What happens when a cosmetology school dropout named Spirit is unable to open the organic spa of her dreams?
Good things, apparently.
After years of touting the benefits of organic beauty to her circle of friends, Spirit Demerson decided to streamline the often-challenging process of locating high-quality, all-natural cosmetics and skin care products by selling them herself. But though the idea was solid, the funding was not. When the cost of opening an organic spa in New York City proved insurmountable, Demerson remained positive — which seems to be the only option when you’re named Spirit — seamlessly moving to plan B: spiritbeautylounge.com. A “virtual beauty lounge,” the site allows users to purchase safe beauty products while tapping into the growing natural beauty community through Demerson’s frequent blog posts and current updates on the latest concepts and trends.
A one-stop beautifying-shop for all things organic and eco-friendly — cosmetics, fragrance, skin care, hair care — Spirit’s got you covered from head to toe. Spirit Beauty Lounge features only brands that have passed Demerson’s strict screening standards, a process she calls the “three P’s.” And though this lounge leans toward luxury brands with luxury prices, and you may be feeling the economic pinch, this might be one area where you still want to splurge. Financial crisis or not, there’s no escaping the fact that your skin is the body’s biggest organ and that it absorbs the majority of what you put on it. But don’t take it from me. Take it from Spirit.
Q: Why did you decide to start a business devoted to organic beauty?
A: I’m the type of person who likes to share everything I’m into with all of my friends. Being both the “greenie” and the beauty expert of my group, I would always encourage others to try organic and natural rather than conventional beauty products, but had to send them in a dozen different, often obscure directions to find the ones that really worked (and were pretty enough to fool even the strictly Sephora types). I knew the best way to reach people who hadn’t “converted” yet was to create a one-stop shop for the best of green beauty in a fun environment that felt more like a boutique or “beauty lounge” than a drugstore. I started hosting organic spa parties here in New York and decided to open an organic spa. When the overhead for opening the spa became prohibitive, we re-created the concept online.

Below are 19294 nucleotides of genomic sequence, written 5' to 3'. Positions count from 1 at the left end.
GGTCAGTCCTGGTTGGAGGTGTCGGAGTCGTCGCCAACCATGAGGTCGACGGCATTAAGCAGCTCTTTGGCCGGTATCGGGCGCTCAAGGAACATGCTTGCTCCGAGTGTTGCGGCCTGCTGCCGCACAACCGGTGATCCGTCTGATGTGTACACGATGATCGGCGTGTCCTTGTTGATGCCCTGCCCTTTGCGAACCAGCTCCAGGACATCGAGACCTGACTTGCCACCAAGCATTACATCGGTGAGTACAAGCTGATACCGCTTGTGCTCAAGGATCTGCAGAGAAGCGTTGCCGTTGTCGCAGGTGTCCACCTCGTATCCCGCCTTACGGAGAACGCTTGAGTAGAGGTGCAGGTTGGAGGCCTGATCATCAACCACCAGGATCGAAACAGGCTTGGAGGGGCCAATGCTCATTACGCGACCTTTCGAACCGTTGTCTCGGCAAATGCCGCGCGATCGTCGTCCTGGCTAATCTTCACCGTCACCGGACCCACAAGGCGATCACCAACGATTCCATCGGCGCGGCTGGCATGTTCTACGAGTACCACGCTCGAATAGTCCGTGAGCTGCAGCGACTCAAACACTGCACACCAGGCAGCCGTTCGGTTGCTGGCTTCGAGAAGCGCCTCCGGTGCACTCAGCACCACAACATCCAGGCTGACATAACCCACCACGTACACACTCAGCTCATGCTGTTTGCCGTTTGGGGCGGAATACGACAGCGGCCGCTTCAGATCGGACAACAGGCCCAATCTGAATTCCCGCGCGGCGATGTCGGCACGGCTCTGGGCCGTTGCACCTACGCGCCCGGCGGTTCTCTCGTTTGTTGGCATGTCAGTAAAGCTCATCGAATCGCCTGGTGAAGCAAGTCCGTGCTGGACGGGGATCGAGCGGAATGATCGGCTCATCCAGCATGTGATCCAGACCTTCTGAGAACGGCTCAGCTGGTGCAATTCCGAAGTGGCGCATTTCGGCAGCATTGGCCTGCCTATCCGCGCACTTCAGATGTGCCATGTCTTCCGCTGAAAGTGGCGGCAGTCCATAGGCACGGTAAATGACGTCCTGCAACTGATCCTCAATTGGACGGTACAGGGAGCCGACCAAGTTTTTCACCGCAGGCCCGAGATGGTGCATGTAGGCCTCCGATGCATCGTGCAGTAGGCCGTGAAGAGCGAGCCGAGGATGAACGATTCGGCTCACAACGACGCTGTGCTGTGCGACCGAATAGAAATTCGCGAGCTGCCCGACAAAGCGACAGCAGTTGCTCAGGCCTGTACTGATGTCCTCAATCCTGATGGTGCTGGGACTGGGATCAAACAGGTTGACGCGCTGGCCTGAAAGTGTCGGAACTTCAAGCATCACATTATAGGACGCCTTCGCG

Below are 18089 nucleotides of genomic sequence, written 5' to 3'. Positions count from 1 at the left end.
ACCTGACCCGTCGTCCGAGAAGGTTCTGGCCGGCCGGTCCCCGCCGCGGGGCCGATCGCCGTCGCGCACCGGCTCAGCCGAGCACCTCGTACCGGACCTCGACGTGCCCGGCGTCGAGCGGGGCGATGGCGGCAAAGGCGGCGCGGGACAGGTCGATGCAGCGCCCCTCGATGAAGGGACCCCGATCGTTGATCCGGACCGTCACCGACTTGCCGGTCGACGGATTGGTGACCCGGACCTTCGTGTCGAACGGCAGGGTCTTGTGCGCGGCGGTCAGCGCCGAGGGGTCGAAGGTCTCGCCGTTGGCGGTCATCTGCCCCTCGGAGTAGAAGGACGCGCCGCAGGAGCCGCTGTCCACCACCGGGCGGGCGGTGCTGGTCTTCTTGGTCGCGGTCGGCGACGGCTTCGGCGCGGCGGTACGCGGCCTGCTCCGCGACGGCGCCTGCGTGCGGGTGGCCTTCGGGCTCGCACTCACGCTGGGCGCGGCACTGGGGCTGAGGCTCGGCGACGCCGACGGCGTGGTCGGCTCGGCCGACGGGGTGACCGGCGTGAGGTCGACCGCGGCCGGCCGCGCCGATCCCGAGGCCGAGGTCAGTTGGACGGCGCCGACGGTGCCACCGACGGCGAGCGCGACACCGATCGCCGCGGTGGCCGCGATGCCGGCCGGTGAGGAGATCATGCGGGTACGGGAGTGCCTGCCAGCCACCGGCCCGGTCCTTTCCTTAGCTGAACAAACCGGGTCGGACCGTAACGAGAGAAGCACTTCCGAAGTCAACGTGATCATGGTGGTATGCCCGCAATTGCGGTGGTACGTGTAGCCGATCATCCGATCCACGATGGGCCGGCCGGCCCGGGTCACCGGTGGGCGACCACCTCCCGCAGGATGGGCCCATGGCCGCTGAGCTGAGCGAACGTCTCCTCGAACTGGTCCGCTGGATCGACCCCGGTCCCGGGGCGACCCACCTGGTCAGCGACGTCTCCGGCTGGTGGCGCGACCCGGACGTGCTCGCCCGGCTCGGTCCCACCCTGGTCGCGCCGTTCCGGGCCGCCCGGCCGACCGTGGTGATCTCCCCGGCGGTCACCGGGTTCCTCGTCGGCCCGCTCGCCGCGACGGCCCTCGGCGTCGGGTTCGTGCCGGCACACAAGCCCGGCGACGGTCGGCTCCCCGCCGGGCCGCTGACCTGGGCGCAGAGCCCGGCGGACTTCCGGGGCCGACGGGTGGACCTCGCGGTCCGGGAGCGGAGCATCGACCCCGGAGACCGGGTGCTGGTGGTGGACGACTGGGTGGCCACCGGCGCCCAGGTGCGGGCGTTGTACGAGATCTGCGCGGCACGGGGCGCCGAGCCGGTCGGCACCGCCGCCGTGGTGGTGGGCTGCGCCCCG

Q: What were you doing before starting Spirit Beauty Lounge?
A: I have always loved making my own beauty products and trying new ones. Even as a child I would make perfume with vanilla from the pantry and facial toner with watermelon rind (my dad’s invention). I ran a beauty supply store and went to cosmetology school, but dropped out when I realized I was great with the chemistry and the theory but terrible at cutting hair.
Q: Why should people who have never considered the ingredients of their personal care products or cosmetics start to pay attention to what they put on their skin?
Q: As much as 60 percent of topical skin care products is absorbed through the skin and into the bloodstream. We shouldn’t look at the moisturizer we put on our face every day any differently than we look at the food we eat. But it’s not just about the known toxins we want to avoid. It’s also about the incredible benefits of using antioxidant-rich, organically farmed plant essences and oils to beautify, rejuvenate and heal our skin, hair and nails. Like organic food, organic beauty is also higher in bio-available nutrients that feed your skin.